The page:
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Auction: 18002 - Orders, Decorations and Medals
Lot: 247

(x) The 1st King's Dragoon Guards

When stationed at Aldershot, on 12 February 1879, the King's Dragoon Guards received a sudden order for service in South Africa. With as little delay as practicable, they were brought up to war strength by volunteers from other corps and the transfer of horses; on 27 February the left wing embarked at Southampton under the command of Major Marter, in the hired transport Spain; the right wing, with Headquarters, followed the next day under Colonel Alexander in the Egypt.

Both ships arrived at Durban on 8 April, the men marching to Pietermaritzburg and then on to Dundee where they were joined by the 17th Lancers. On 19 April both regiments began marching towards Rorke's Drift, arriving at the battleground of Isandhlwana two days later; here they attempted to identify and bury the bodies of those who perished almost three months previously.

Engaged in reconnaissance for a time thereafter, on 6 June the K.D.G's were involved in a particularly savage exchange at Erzungayan: The Zulus were found strongly posted in a wood which was intersected with dongas, and in front of which was a line of four large kraals and from here they poured a heavy fusillade upon men under the command of Colonel Buller and those of the 17th Lancers under Colonel Lowe. Seeing this, and fearing the Zulus might rush out upon the horses, the K.D.G's formed up on the flank and right rear of the 17th; the Zulus however remained completely concealed in the wood, and General Marshall had little choice but to give the order to retire. Realising their opportunity and following in skirmishing order, the Dragoon's had barely crossed the Upoko, in which there were quicksands, when a brisk fire was opened upon them.

Thereafter, the regiment was employed on regular reconnaissance and skirmishing duties, using Fort Newdigate as a staging post; in these raids scores of native villages were destroyed. On the night of 7 August 1879, a detachment marched to Emptonjaneni, twelve miles distant from Ulundi. In the night a fearful storm of wind and rain smashed into the camp and continued until 11 a.m. the next morning. Lightning strikes, shock and the sheer ferocity of the weather left 360 transport bullocks dead in the camp, with approximately 90 more being discovered dead in the surrounding bushes.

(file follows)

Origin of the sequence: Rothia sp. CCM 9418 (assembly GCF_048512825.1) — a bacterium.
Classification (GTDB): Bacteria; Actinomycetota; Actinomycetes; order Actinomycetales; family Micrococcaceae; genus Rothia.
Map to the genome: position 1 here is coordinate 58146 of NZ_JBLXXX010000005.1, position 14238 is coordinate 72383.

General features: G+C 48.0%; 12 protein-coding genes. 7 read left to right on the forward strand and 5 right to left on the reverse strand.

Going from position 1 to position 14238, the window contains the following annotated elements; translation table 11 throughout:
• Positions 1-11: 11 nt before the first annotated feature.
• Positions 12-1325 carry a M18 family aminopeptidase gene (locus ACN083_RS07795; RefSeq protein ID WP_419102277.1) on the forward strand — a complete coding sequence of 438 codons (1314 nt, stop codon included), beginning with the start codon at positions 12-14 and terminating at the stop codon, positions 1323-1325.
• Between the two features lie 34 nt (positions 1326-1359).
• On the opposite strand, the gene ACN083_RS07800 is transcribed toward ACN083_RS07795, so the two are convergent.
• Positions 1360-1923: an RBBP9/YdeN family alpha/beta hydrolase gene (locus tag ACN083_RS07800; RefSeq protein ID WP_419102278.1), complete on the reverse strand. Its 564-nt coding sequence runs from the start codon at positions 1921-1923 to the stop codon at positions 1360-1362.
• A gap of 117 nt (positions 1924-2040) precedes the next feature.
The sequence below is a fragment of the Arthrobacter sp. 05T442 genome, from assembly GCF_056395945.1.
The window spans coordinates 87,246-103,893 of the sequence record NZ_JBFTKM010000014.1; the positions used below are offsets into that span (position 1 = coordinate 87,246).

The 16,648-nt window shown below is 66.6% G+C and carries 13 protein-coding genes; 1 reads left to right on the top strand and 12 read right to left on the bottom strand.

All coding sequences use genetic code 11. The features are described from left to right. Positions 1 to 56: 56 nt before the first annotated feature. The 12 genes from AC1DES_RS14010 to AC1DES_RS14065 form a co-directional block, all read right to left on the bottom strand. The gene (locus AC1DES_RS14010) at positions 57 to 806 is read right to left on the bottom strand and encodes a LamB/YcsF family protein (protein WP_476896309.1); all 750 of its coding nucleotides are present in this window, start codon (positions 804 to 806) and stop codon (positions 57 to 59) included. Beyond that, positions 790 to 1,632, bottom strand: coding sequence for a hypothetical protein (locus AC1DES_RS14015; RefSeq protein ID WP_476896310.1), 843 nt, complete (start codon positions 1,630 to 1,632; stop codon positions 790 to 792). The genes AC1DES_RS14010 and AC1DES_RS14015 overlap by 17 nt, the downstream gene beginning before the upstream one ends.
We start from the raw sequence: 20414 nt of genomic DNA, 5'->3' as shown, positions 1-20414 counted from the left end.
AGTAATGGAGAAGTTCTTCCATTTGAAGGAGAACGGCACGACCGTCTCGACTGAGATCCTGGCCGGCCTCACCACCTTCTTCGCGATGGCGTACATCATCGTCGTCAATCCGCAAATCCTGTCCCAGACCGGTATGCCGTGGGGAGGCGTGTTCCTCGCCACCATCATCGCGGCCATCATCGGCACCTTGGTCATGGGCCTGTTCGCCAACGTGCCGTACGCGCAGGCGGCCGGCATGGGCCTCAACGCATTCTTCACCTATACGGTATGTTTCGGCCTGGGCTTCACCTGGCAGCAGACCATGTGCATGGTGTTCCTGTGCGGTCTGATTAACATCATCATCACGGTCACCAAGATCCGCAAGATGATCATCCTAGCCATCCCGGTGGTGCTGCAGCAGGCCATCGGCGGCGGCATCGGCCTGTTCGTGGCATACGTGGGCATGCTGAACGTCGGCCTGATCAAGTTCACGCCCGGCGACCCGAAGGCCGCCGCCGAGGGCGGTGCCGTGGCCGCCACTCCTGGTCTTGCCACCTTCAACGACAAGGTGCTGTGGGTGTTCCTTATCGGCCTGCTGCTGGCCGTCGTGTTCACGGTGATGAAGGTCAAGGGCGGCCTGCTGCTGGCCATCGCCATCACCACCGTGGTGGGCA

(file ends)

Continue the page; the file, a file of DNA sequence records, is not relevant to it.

On 18 August Major Marter marched with a squadron of K.D.G's under orders to establish a chain of outposts to St. Paul's, 40 miles distant, and to keep up communications throughout the line by patrolling day and night, in order to prevent the King from breaking across. The men subsequently joined Clarke's Column and on 27 August the expedition commenced which resulted in the capture of the King.

719 Medals were issued to the 1st King's Dragoon Guards, 641 of them with the '1879' clasp.

South Africa 1877-79, 1 clasp, 1879 (Lieut: R. T. G. Lowry, 1st. Dragn. Gds.), polished, very fine and toned

Robert Thomas Graves Lowry was born in 1857 and was educated at Eton and Oxford. Appointed to a Cornetcy in the 1st (The King's) Dragoon Guards in February 1878, he was advanced to Lieutenant in the course of his service in South Africa at the time of the Zulu War in the following year (Medal & clasp). He is also believed to have witnessed active service in the First Anglo-Boer War.

Lowry was finally placed on the Retired List as a Lieutenant-Colonel in June 1890 and, as reported in the Mid-Ulster Mail in October 1947, he died at his residence - Pomeroy House, Co. Tyrone - in the same month. He had latterly acted as a D.L. and J.P., was a former High Sheriff of the county, and served as a Sub-District Commandant of the Ulster Special Constabulary. The Colonel was otherwise noted for his 'keen interest in political and local government affairs' and was for many years Grand Master of the Grand Orange Lodge of County Tyrone.

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